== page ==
| November/December 1982

  • Case Steam Engine
    scale Case Steam Engine
  • Watching the whistle blow
    Old timers watching the whistle blow.
  • Case sawing wood
    scale Case sawing wood at the Biesdorf farm.
  • Case belted to the saw rig
    scale Case belted to the saw rig.

  • Case Steam Engine
  • Watching the whistle blow
  • Case sawing wood
  • Case belted to the saw rig

Box 334 Owatonna, MN 55060

It all began way back one sunny August afternoon in 1920. My boyhood buddy and I were playing together in our old hometown a dozen miles from where I am writing this. Suddenly we heard a blast of steam whistle from a farm at the edge of town signaling the start of a threshing rig. I still remember the two of us running at top speed to the scene of the action. There at the edge of the farmstead alongside of a grove of willows was a Case 12 HP engine belted to a Case separator and a wood water tank wagon beside the engine. We spent the remainder of the afternoon there soaking up an impression that has remained with me all through the years: the beautiful sound of that little engine doing its work, and the beginning of a love for steam power.

The following year my parents moved to a farm where we lived the next quarter century. One of the highlights of the year was the threshing season with a 30-90 Russell engine pulling the Avery Yellow Fellow separator. The young boys in the threshing rig got together to enjoy the food and festivity which was part of the threshing routine. All too soon it seemed we had grown up enough to drive a bundle team and wagon hauling the bundles to the machine which had such a capacity that ten teams and wagons were required along with four field pitchers. We threshed that way until 1938 when combines and smaller threshing rigs took over. The old Russell lost its life in the WW II scrap drive. But it left an enduring impression on me and a lifelong admiration of steam power. Nothing was done about these boyhood dreams until 1953 when I put together a steam car.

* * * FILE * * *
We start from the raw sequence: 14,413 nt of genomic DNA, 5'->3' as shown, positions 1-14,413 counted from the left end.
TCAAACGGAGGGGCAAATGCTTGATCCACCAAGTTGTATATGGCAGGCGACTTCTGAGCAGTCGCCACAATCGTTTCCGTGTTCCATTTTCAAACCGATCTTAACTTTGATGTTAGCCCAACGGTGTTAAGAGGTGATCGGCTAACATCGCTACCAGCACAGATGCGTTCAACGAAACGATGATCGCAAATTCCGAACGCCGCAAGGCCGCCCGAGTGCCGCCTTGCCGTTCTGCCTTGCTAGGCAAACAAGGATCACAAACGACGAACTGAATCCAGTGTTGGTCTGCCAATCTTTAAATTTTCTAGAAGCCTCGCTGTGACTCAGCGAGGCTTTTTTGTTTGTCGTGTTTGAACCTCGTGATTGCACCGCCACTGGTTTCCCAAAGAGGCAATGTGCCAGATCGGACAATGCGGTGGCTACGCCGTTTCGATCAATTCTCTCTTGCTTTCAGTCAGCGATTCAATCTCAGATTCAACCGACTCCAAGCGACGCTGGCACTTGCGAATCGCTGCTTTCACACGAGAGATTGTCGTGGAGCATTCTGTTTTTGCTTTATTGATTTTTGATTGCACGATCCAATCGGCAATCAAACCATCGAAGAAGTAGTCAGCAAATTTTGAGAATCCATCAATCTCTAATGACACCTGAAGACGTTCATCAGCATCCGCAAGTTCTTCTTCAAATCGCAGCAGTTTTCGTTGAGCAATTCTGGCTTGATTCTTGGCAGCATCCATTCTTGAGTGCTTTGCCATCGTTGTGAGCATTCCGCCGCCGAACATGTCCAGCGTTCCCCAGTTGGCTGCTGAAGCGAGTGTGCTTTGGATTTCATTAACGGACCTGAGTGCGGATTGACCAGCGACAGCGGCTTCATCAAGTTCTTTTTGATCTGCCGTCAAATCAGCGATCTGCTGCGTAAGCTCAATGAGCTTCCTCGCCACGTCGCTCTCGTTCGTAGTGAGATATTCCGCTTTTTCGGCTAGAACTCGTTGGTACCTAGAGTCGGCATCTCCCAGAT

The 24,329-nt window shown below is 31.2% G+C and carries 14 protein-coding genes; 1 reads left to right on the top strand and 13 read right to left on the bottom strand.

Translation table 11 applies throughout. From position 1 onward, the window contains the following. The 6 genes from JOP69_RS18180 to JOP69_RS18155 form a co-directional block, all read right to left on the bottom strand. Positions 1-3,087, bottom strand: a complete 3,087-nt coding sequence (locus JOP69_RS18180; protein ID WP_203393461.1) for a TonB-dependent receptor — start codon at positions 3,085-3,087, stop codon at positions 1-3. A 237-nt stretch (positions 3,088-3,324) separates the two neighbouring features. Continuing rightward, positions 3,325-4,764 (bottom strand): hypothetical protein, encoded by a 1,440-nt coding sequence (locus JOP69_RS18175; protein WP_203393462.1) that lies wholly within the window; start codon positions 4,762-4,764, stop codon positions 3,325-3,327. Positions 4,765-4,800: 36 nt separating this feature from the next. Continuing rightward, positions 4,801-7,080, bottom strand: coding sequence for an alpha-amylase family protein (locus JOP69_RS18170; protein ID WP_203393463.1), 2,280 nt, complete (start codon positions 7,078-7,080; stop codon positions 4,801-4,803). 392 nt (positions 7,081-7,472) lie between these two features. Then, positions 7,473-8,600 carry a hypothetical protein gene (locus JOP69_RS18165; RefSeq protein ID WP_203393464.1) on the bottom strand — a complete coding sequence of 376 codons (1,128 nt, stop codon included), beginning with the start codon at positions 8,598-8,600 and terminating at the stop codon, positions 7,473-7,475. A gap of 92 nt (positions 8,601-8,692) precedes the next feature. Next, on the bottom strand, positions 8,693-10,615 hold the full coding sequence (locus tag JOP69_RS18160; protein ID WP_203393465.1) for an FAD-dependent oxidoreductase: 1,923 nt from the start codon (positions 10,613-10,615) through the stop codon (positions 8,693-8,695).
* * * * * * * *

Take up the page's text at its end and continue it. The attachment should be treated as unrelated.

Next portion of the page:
By 1946 I was already engaged in manufacturing and had a fairly complete machine shop. Sufficient spare capital had been accumulated to acquire a 1924 Stanley steam car engine and rear axles which were later mated to rear wheels and brakes of a 1951 Willys station wagon. The Willys engine was removed and a water tube boiler of my design and manufacture went under the hood. Stanley controls were used and it was fired with a gun-type burner rewired for low voltage. It worked well and provided a lot of pleasure and satisfaction for my love of steam.

I was forced to sell it in 1955 when I sold that business. But that is not the main point of this story, just background information.

The present story begins in 1979 when I accidently bought a -scale traction engine at an auction. After a thorough restoration, I fired it up and the old joy of steam came back like a ghost out of the past. The little -scale had little practical usage except to excite a desire for more. Looking at the big steamers at auctions and steam shows only served to convince me that I could not get much day-to-day, year-round fun with them. Too heavy to move to the scene of action with my limited equipment. Too big to store in my facilities. I probably couldn't find a chance to do any useful work with a big engine except at a steam threshing bee, and then after spending a couple hundred dollars to get it hauled there and back. Then a friend suggested a -scale Case which was available. Small enough to haul on my five-ton trailer, yet big enough to do useful work. How right he was!


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